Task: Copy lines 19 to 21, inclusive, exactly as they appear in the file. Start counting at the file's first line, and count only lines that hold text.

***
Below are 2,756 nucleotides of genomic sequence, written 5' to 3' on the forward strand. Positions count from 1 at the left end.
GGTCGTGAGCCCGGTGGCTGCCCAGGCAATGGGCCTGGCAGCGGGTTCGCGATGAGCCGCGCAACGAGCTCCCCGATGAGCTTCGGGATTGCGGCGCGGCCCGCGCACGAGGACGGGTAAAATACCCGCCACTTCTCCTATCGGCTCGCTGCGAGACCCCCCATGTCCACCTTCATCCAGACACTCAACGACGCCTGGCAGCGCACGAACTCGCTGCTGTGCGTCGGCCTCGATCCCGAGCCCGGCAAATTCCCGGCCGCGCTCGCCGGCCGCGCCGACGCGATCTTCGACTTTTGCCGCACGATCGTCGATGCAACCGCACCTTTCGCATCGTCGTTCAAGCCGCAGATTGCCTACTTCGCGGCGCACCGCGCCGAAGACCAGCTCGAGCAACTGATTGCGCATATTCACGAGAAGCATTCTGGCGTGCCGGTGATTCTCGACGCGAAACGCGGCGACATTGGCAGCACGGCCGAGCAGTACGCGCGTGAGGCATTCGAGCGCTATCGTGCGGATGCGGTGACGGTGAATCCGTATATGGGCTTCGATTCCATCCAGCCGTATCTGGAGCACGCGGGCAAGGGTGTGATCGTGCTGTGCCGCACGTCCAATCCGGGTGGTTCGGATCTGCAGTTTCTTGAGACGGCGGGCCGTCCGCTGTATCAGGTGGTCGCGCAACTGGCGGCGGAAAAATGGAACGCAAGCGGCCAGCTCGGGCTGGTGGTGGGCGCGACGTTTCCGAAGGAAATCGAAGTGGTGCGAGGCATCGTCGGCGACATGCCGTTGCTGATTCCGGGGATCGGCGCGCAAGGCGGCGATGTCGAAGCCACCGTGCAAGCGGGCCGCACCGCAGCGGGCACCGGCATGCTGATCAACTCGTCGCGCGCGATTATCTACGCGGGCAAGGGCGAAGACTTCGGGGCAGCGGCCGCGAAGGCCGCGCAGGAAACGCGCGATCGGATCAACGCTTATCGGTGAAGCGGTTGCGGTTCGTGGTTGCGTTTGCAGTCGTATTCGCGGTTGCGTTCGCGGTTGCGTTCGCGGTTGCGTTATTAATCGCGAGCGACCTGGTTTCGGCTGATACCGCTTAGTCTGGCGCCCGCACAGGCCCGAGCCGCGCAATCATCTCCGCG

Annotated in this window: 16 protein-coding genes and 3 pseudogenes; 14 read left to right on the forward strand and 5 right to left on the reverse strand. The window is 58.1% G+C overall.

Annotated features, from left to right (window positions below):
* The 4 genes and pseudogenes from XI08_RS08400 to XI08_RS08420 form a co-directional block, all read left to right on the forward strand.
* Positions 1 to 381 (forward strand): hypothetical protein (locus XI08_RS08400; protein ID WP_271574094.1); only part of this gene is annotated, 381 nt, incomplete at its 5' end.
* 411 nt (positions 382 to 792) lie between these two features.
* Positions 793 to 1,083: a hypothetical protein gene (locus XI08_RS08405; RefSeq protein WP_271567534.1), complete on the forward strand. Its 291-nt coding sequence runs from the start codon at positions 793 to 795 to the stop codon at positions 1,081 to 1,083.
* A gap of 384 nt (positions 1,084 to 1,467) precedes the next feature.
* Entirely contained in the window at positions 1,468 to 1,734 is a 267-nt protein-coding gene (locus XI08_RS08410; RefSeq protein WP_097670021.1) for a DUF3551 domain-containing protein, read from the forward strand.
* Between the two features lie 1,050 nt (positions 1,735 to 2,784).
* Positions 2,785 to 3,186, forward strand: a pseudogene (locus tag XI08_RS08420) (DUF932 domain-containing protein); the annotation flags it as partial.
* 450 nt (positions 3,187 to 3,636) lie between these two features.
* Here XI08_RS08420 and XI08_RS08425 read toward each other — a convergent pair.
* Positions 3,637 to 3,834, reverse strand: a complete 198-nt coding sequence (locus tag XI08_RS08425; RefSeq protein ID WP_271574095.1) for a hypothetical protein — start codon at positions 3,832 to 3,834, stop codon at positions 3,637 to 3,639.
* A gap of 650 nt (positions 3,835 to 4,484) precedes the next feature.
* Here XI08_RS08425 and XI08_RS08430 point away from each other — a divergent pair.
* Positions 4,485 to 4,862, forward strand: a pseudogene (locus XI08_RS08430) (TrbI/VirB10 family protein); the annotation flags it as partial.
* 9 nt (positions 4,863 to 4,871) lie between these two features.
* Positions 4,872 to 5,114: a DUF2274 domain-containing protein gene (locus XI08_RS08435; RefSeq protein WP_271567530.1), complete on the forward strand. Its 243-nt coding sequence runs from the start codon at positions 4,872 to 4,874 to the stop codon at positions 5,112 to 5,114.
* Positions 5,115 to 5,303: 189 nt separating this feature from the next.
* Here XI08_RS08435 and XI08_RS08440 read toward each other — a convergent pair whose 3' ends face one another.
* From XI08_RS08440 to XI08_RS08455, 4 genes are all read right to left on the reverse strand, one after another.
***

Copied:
* 9 nt (positions 4,863 to 4,871) lie between these two features.
* Positions 4,872 to 5,114: a DUF2274 domain-containing protein gene (locus XI08_RS08435; RefSeq protein WP_271567530.1), complete on the forward strand. Its 243-nt coding sequence runs from the start codon at positions 4,872 to 4,874 to the stop codon at positions 5,112 to 5,114.
* Positions 5,115 to 5,303: 189 nt separating this feature from the next.